Doreen Allison, of Milton, asks :-
Why does the wind drop at sunset or in the evening after blowing a gale all day?
Lisa Murray, a meteorologist with MetService, responded.
Your observation of the wind dropping mainly applies to two scenarios which are described below.
The first case is a summer sea-breeze. When the Sun rises, the land heats up faster than the sea so it heats the air above it which expands and becomes less dense so rises. That air is replaced by cooler air from above the sea, giving rise to a cool onshore breeze. There is an equivalent off-shore breeze at higher altitudes to replace the air below. At night, the heating effect stops, the land cools quicker than the sea, the air above the land cools quicker and so the off-shore breeze stops. These cool off-shore breezes are the bane of many towns near the sea, e.g. Christchurch in still summer weather has the cold easterly start about 10am and drop off after sunset.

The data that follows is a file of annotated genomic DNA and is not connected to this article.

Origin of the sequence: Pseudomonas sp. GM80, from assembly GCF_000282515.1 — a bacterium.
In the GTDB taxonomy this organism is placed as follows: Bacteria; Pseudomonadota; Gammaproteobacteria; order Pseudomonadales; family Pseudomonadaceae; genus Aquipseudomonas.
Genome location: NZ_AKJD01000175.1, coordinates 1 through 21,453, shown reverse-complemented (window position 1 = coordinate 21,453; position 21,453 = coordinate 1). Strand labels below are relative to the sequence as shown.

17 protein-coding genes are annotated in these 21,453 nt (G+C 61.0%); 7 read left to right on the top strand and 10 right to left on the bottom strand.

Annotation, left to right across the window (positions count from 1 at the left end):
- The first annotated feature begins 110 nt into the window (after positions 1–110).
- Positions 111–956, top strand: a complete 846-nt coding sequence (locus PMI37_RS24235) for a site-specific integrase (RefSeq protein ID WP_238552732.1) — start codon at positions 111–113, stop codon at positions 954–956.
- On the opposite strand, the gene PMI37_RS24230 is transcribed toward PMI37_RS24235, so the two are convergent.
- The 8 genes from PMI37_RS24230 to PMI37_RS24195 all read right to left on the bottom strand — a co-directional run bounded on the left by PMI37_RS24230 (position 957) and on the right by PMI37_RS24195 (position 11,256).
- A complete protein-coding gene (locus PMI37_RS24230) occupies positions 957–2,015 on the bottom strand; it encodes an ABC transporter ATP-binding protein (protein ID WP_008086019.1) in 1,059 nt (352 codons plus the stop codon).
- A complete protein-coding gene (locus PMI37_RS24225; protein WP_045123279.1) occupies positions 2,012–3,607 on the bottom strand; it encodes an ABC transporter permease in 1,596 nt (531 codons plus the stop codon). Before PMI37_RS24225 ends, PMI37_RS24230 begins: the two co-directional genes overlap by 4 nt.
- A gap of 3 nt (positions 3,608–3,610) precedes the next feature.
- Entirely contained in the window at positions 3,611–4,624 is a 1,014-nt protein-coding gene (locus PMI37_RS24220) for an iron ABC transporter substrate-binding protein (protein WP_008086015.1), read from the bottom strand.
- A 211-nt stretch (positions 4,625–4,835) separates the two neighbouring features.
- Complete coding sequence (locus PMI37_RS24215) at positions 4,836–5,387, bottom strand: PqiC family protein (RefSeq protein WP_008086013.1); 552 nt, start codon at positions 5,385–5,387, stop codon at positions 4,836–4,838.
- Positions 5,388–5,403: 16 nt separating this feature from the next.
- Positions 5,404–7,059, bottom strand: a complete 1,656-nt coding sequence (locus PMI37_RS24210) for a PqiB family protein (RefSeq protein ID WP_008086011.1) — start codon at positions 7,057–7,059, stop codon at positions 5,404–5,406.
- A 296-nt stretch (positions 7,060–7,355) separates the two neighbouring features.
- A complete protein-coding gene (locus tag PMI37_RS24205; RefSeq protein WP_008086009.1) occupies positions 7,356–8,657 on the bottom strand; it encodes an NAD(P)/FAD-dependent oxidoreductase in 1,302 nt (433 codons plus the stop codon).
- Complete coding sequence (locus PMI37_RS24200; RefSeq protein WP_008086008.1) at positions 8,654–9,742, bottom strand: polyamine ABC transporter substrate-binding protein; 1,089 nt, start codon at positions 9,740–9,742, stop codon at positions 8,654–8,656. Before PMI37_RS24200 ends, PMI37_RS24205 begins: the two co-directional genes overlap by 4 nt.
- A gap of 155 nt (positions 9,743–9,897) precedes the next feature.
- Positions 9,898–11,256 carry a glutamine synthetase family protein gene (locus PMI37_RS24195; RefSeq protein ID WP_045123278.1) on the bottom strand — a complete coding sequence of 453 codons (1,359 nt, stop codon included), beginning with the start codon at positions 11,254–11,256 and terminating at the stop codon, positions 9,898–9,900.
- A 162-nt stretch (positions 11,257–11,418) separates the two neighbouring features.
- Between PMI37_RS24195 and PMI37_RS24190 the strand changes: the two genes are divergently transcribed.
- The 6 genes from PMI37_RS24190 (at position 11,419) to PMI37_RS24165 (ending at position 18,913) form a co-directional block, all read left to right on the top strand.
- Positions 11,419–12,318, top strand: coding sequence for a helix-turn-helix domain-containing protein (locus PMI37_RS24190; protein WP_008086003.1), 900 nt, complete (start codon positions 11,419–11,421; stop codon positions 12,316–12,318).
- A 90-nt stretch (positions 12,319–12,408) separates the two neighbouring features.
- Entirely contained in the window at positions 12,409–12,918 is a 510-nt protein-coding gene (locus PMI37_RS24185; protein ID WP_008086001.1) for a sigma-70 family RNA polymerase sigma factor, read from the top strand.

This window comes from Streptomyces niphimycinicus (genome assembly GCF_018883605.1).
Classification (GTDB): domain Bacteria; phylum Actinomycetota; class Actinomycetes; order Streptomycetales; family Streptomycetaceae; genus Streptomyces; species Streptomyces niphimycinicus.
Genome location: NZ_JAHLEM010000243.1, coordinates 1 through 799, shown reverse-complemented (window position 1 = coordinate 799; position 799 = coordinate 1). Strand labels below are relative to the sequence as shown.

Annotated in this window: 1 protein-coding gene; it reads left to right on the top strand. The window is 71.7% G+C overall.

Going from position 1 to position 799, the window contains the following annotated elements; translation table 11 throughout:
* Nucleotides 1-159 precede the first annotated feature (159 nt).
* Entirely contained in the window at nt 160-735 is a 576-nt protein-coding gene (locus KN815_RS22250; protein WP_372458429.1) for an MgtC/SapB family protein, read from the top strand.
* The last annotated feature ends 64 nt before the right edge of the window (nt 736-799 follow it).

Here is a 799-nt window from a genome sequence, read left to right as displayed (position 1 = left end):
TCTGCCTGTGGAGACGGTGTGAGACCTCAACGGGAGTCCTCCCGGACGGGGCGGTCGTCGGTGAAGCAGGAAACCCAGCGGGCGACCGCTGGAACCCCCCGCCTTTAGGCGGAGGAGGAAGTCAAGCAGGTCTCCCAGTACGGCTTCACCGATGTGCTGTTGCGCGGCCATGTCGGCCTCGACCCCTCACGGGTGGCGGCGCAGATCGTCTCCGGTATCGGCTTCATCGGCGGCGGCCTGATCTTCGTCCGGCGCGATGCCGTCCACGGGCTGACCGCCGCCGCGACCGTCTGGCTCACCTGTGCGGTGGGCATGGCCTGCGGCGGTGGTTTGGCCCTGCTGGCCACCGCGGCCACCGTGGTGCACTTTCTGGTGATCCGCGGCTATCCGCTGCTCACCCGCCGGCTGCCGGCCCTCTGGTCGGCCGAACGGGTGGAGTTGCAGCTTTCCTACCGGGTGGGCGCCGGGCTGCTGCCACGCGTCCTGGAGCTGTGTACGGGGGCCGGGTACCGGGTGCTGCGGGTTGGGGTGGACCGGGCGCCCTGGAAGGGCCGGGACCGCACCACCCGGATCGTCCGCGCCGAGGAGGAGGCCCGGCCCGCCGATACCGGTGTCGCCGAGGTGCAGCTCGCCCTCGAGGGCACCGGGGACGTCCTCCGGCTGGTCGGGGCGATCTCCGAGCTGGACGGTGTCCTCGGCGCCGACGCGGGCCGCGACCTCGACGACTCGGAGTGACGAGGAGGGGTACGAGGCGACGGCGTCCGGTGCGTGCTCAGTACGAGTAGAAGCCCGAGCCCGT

The second case is when we have strong wind during the day, where it is easy for the air to mix and this causes surface gusts. When the surface air cools down at night it forms a temperature inversion, in that the air near the surface (the lowest 100m or so) is cooler than the air above and this temperature inversion dramatically reduces the amount of mixing that occurs between different vertical layers of the atmosphere. As a consequence, once the inversion sets up (after sunset), it is much harder for fast-moving air above the ground to mix down to the surface, where it could appear as a gust of wind.
If there is a low pressure area or storm in the region the winds will blow day or night. Late autumn and winter can bring the strongest storms of the year. These storms have cloud and temperature structures that can often overrule the tendency for inversions to set up at night. The much stronger winds near the storms, coupled with a tendency to avoid inversions near storms, mean that windy nights are more common in the cold session.
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